Introduction To Ecobricking


Jocelyn Thao, Editor in Chief

Every piece of plastic ever made still exists on our planet. And since plastic never truly biodegrades, it will all continue to exist forever. That’s over 8.3 billion tons of plastic. 

Corporations have marketed recycling as an effective way to give plastics a “new life” and curb plastic pollution when, in reality, only about 9% of plastic waste is recycled, 12% is incinerated, and the remaining 79% is dumped into landfills. Even when plastic is recycled, its quality is diminished after a few rounds of being recycled, and it becomes unrecyclable. Additionally, many plastic materials, particularly plastic bags and other softer, weaker plastics, are difficult to recycle and not accepted by recycling centers, making them destined to sit in landfills or pollute nature for eternity. 

So what are humans to do with all this plastic waste? How can we put it to better use and keep it out of landfills, waterways, and natural habitats when industrial recycling is a failure, and corporate greed sees no end? One solution is ecobricking. 

The Global Ecobrick Alliance (GEA), a not-for-profit Earth Enterprise and leader of the ecobricking and plastic sequestration movement, describes ecobricking as “a simple, low-tech solution” to plastic waste that uses circular design regenerative technology principles. 

Ecobricks, or bottle bricks, are plastic bottles packed so densely with plastic waste that they are as strong as bricks. Securing waste plastics into these bricks prevents them from otherwise polluting and poisoning the environment with microplastics. Ecobricks are used like normal bricks to build houses, garden and play structures, furniture, and more. 

The GEA website has established ecobricking principles, best practices, and instructions for ecobrickers to make safe, durable, and indefinitely reusable ecobricks. They are easy to make, and anyone can get started.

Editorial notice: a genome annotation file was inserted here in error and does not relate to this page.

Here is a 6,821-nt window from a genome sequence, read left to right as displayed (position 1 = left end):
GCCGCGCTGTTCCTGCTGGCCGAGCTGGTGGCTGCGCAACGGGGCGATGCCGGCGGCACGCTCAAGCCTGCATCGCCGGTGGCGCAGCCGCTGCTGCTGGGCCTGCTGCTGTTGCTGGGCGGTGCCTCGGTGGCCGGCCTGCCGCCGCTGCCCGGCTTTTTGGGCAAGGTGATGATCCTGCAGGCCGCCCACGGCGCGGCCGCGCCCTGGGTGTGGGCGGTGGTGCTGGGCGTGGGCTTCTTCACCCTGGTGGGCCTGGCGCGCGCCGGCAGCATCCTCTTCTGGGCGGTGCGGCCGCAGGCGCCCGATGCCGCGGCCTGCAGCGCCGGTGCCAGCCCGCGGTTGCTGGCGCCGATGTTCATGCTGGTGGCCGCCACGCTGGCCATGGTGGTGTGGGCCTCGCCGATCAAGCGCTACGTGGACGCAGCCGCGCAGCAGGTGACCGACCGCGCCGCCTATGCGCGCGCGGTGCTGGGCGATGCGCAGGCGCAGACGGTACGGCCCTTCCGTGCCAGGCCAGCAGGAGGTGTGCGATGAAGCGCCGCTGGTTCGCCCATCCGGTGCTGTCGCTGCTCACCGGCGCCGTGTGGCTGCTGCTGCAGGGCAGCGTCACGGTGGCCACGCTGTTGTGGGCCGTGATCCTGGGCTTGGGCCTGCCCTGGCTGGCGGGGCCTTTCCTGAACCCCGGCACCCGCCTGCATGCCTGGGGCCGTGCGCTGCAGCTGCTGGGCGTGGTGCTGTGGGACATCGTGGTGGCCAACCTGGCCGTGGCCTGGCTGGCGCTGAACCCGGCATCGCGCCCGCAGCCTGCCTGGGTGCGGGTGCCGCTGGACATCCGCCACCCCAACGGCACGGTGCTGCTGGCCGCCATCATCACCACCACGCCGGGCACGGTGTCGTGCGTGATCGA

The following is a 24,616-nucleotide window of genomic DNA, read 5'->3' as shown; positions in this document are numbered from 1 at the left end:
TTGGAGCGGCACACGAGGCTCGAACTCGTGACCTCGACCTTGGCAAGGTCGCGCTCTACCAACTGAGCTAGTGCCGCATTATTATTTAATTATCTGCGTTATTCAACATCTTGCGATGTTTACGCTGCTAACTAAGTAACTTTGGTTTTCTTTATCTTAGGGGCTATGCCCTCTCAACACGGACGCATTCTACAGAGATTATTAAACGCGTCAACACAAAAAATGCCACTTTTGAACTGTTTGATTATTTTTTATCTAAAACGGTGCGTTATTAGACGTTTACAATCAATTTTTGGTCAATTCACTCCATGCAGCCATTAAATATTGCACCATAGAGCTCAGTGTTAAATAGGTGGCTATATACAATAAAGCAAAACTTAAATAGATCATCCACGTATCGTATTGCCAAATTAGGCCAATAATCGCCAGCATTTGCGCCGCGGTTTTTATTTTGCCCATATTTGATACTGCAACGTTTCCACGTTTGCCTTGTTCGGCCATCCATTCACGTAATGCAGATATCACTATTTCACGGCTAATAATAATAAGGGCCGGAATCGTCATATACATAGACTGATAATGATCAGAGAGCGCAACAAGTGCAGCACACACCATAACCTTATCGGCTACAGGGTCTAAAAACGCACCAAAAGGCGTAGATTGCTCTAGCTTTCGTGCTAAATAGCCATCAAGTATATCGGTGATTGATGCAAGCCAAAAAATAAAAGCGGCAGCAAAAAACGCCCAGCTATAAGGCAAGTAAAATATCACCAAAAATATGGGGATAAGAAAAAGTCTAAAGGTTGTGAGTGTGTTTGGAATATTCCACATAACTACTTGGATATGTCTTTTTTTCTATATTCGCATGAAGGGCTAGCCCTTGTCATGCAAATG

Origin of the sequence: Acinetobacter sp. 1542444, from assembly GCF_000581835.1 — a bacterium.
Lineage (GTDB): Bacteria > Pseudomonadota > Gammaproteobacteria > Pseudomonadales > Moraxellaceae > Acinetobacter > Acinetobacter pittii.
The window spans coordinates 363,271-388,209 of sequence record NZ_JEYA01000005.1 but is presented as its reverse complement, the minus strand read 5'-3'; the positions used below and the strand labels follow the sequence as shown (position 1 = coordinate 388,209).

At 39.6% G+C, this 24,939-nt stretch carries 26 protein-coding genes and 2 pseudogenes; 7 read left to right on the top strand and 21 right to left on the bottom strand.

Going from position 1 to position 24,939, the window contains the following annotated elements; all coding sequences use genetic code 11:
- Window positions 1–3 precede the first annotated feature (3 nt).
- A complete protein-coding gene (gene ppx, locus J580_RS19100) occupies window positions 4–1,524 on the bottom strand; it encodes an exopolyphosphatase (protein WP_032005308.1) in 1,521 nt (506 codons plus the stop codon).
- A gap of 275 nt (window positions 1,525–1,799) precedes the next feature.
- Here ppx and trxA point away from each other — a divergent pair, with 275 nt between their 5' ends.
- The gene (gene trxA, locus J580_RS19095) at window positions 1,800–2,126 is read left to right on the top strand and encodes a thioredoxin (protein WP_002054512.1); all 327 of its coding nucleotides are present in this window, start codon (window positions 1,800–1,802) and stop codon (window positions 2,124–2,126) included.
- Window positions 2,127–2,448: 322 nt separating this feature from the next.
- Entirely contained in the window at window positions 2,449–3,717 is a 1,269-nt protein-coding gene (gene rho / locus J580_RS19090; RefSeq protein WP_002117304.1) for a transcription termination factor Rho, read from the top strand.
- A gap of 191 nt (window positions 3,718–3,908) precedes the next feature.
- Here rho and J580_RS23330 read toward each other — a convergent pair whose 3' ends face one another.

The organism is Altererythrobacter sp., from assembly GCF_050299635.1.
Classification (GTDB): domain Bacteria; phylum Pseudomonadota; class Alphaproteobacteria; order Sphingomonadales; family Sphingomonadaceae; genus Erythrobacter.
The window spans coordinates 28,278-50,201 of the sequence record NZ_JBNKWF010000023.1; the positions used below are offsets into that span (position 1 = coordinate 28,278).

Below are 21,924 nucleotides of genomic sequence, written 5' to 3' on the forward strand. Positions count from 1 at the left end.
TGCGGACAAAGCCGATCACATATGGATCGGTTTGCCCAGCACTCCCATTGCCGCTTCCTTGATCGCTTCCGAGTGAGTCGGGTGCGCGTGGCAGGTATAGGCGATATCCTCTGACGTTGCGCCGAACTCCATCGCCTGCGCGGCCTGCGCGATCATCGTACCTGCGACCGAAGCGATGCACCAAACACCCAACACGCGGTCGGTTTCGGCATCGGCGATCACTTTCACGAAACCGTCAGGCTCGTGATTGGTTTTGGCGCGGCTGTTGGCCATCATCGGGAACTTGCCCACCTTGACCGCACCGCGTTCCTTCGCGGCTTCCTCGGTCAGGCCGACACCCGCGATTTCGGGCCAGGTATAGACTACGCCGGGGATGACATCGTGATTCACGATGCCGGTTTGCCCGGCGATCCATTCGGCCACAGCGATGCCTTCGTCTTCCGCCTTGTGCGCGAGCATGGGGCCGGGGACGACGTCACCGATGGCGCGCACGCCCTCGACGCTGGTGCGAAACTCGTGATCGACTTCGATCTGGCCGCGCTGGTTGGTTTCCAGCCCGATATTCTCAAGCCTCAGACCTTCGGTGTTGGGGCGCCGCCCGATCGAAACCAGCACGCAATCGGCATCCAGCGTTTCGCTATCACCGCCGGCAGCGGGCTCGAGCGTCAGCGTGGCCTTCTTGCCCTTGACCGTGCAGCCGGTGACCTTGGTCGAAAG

Regular ecobricks are made from transparent polyethylene (PET) plastic bottles and clean, dry plastic waste. Using clean and dry materials to make ecobricks is crucial to ensuring that bricks are sturdy, as moisture and other contaminants encourage bacterial growth which may lead to bloated and even burst bottles. 

Other types of ecobricks include cigbricks and ocean ecobricks. Cigbricks are packed exclusively with the acetate filters in cigarettes with the paper removed. Ocean ecobricks are designed specifically for plastic waste found in and near waterways like beaches, oceans, rivers, etc. These plastics tend to be larger, dirtier, and wet, making them unsuitable for regular ecobricks. 

It is important to remember that while ecobricking is a method of plastic sequestration, it is not a final solution to plastic pollution. Ecobricking should not be an excuse for unhindered consumption of plastic, but rather a way to prevent unavoidable plastics from harming the environment. The GEA clarifies that ecobricking is not a “sustainable” technology, as the aim of the practice is to divest from the petro-capital economy. 

Visit you can click here for more information, applications, and detailed procedures for ecobricking. Start building ecobricks of your own and find an ecobrick hub near you to exchange them!